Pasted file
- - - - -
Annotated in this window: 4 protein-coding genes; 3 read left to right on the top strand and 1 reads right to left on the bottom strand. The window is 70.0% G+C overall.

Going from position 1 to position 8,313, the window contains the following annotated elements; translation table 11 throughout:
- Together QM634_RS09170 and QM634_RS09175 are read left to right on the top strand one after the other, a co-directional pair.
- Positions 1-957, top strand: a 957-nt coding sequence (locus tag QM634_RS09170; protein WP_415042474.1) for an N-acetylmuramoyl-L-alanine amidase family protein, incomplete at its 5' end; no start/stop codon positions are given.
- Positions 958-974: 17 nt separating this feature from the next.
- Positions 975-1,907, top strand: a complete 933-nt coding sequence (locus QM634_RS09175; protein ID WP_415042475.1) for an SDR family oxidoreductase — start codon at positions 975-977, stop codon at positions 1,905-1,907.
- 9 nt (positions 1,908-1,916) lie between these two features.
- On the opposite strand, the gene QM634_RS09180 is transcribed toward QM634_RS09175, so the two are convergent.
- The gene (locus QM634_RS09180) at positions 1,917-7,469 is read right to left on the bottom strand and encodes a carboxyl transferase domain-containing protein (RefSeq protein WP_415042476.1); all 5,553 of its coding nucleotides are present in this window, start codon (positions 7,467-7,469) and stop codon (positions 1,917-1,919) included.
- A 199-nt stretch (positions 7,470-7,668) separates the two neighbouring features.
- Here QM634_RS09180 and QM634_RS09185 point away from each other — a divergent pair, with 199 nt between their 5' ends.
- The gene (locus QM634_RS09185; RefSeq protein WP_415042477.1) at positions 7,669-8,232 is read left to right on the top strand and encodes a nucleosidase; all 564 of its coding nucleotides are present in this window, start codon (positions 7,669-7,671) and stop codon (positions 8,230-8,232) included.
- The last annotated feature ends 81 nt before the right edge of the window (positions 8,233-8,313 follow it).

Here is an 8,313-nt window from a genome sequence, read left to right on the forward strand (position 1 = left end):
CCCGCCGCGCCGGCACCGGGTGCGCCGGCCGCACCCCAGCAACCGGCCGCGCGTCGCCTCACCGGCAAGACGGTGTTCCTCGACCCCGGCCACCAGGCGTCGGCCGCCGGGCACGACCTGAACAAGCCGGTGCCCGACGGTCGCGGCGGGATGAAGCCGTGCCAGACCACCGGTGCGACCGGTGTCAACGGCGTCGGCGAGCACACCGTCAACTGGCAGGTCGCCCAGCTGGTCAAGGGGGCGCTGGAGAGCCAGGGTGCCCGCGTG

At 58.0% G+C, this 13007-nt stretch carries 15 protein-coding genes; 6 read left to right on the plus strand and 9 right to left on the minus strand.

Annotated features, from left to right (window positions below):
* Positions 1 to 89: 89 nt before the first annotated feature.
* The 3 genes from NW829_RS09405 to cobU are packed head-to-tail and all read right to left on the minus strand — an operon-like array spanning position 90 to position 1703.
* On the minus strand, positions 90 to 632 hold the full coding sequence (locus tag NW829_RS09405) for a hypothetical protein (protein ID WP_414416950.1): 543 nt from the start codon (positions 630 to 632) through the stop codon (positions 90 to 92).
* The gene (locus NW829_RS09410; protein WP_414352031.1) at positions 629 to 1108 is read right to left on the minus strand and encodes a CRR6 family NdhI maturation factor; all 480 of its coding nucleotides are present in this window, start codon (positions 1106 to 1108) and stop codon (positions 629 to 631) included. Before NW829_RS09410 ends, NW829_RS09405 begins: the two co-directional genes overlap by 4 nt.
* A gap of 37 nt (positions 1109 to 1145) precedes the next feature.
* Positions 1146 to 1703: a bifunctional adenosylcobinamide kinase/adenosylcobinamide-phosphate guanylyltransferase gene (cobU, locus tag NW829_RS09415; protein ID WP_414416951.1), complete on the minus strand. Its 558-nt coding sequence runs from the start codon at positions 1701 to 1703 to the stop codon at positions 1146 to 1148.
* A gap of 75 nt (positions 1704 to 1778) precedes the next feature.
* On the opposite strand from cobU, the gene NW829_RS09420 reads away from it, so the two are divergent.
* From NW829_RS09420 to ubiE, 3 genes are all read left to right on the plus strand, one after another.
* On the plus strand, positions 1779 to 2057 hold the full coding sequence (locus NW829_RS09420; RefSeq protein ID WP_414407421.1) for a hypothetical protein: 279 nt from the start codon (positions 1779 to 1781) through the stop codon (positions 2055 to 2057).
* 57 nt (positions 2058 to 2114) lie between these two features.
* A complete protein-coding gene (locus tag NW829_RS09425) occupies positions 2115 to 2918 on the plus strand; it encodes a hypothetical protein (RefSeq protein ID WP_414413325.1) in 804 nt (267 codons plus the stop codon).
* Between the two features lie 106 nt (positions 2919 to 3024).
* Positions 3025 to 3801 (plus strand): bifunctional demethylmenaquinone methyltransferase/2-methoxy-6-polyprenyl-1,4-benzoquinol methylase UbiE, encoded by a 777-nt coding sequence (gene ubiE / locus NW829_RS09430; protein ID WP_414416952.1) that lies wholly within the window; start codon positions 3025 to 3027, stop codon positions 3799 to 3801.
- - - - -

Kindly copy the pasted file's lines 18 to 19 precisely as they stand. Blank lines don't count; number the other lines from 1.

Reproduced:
* Positions 1 to 89: 89 nt before the first annotated feature.
* The 3 genes from NW829_RS09405 to cobU are packed head-to-tail and all read right to left on the minus strand — an operon-like array spanning position 90 to position 1703.